Andrew L. Roberts has spent a lot of past 20 years in Brno and currently teaches undergraduate students at the Faculty of Social Studies of Masaryk University. Much of his work is connected to the Eastern European region.

 

What made you to choose Czech Republic and I am sure, many people would wonder, Brno in particular?

A lot of it is by chance. I wanted to live abroad after I finished my bachelor’s degree and at the time there were many jobs for English language tutors in Eastern Europe. A private language school in Brno offered me a job and a place to live, so I took it. If it had been Krakow or Budapest, I might have ended up there. However, I liked Brno and so I’ve always been based here.

There is a huge rivalry between Brno and Prague, do you know that?

I tend to identify with the underdog and Brno is definitely the underdog compared to Prague. I usually tell students that when they go to study in a foreign country, they should choose a city other than the capital. You get a much better sense of the culture from these provincial cities than from the more cosmopolitan capital.

What was most difficult for you after you started living in the Czech Republic?

This was back in the early nineties and so things were a little different. My first meal in the country was a homemade dinner of krupicova kase. I didn’t understand how this could be a dinner. Most stores and restaurants were closed on Sunday and I struggled to recognize some of the food. For a while I ate goulash every day in the self-service bar near the train station. Even now I still miss all the ethnic foods that are easy to get at home and I still haven’t warmed to Czech food. It mostly seems tasteless to me.

On the other hand, was there anything that surprised you by how easy it went?

I’ve almost never encountered prejudice against Americans. No one ever seemed to judge me by where I’m from. It was always easy to win people over by trying to speak the language.

Hops is the fuel of Czechs

You say that before you came to Brno you didn´t know anything about our country except a few novels by Kundera. In 2005 an amazing book of yours was published, a dictionary of Czech popular culture for foreigners - what was the impulse that made you to do so?

When I was teaching English conversation, I tried to ask students about classic Czech films (Forman, Menzel, etc.) and they said that what I really had to see was Limonadovy Joe or Starci na chmelu. Gradually I just got curious about all of these things that seemed so natural to Czechs but unknown to everyone else. I started making a list of them and it just got out of control.

Explanations in the book are really fitting, such as “Chmel or hops is the fuel that powers the Czech nation”; what feedback have you received on the book from both foreigners and Czechs?

Mostly it’s been positive. It’s nice to hear Czechs say, “Oh, I forgot about that” or even “I never heard of that.” I was particularly happy about the quote from the editor of the Prague Post who said that it was the book he wished he had received on his first day in the country. The one thing that bothers me is that it isn’t available in bookstores here.

It really seems you took the Czech culture to your heart. As one can find out on your website, you are a big fan of Jara Cimrman, you have even translated some of their plays into English - what is it that you like about them so much?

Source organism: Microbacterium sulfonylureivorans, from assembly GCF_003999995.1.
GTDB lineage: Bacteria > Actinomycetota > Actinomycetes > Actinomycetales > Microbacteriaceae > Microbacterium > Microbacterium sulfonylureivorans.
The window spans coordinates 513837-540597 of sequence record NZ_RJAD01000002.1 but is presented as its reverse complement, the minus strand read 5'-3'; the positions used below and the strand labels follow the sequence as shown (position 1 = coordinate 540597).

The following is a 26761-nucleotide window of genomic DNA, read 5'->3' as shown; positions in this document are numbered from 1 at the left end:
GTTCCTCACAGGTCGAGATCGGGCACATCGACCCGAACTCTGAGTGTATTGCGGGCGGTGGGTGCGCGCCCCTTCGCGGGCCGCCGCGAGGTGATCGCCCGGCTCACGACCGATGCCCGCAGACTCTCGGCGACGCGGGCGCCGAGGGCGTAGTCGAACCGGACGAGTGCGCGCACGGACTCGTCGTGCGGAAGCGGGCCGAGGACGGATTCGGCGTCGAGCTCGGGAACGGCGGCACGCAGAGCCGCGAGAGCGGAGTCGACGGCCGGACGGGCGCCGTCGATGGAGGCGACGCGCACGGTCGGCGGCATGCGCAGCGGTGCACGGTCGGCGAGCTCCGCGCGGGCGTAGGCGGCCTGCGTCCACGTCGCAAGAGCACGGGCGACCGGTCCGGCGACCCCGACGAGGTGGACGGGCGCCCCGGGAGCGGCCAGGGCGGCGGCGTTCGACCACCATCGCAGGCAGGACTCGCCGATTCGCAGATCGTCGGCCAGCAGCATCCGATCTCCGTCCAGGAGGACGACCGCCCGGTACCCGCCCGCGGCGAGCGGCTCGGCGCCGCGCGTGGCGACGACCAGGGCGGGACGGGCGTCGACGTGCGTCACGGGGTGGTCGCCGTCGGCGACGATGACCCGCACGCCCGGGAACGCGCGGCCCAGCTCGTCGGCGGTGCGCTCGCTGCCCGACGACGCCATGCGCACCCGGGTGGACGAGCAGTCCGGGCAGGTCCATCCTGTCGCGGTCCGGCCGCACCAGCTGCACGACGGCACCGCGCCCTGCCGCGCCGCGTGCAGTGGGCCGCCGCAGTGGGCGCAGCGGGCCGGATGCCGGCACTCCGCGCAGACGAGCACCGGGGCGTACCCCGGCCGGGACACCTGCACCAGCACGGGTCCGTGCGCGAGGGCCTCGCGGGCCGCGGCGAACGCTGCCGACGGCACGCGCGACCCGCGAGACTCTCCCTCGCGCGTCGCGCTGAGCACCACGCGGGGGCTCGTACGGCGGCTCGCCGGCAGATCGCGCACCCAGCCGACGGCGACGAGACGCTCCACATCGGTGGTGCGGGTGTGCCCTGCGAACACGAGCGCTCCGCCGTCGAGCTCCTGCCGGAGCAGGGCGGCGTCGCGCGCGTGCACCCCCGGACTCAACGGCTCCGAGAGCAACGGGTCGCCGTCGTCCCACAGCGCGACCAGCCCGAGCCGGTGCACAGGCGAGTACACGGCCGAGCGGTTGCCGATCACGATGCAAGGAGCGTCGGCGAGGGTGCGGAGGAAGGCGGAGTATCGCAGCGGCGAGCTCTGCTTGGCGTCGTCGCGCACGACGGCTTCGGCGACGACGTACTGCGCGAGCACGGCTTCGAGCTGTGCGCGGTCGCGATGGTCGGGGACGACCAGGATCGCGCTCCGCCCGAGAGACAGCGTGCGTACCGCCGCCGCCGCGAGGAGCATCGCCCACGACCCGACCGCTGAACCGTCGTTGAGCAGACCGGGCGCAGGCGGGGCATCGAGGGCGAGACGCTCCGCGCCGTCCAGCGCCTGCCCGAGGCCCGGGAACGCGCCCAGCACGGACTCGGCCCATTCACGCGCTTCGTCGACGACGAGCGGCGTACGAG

I think it is amazing that they could be funny and intelligent at the same time. Popular comedy based on lots of historical and literary allusions and a parody of academic life, not to mention the national character, is something incredibly rare. I thought that if you did something like that you would condemn yourself to a tiny audience of intelligence. That they were able to make the theatre so popular really amazes me. I wish we had something like this in the US.

Czech student are more mature than the Americans

Let´s focus a little more on academia. You are now teaching several courses at the Faculty of Social Studies. Would you say Czech students are different from undergraduates in the US?

I wouldn’t want to make any definitive judgment. Comparing MU to the better schools of the very broad range we have in the US, I would say that the biggest difference is that students here are much less demanding. American students want more from professors – more attention, better grades. Here students seem more content to accept what they are given and not complain.

American students (again, at the better universities) are pampered – they live in nice dorms, they have all their meals together, they spend all their time on campus and have lots of activities sponsored by the university. It is something like an all-inclusive vacation. Here the students seem more independent. They have real lives outside of the university. I feel like I am interacting with adults more than young people.

One difference might be how hard students are working. I get the sense here that students aren’t working all that hard. In the US, there is the tradition of the “all-nighter” and you can find students in the library until it closes (which is around midnight or later).

It seems that you are strongly interested in the post-communist sector, its politics and development. How would you say did Czech Republic manage to deal with the past?

I have a relatively positive view of Czech politics. (I think I differ from my colleagues here.) Certainly politics here isn’t perfect and there are things that I would like to change, but overall it strikes me as a normal, functioning democracy.

Sure, it would have been nice to punish the old communists and draw a line between the past and the present, but really our focus should be on the future.


Bottom line: If students want to talk about any of the topics mentioned above, they are very welcome to visit Roberts in the FSS´s office 4.57. 

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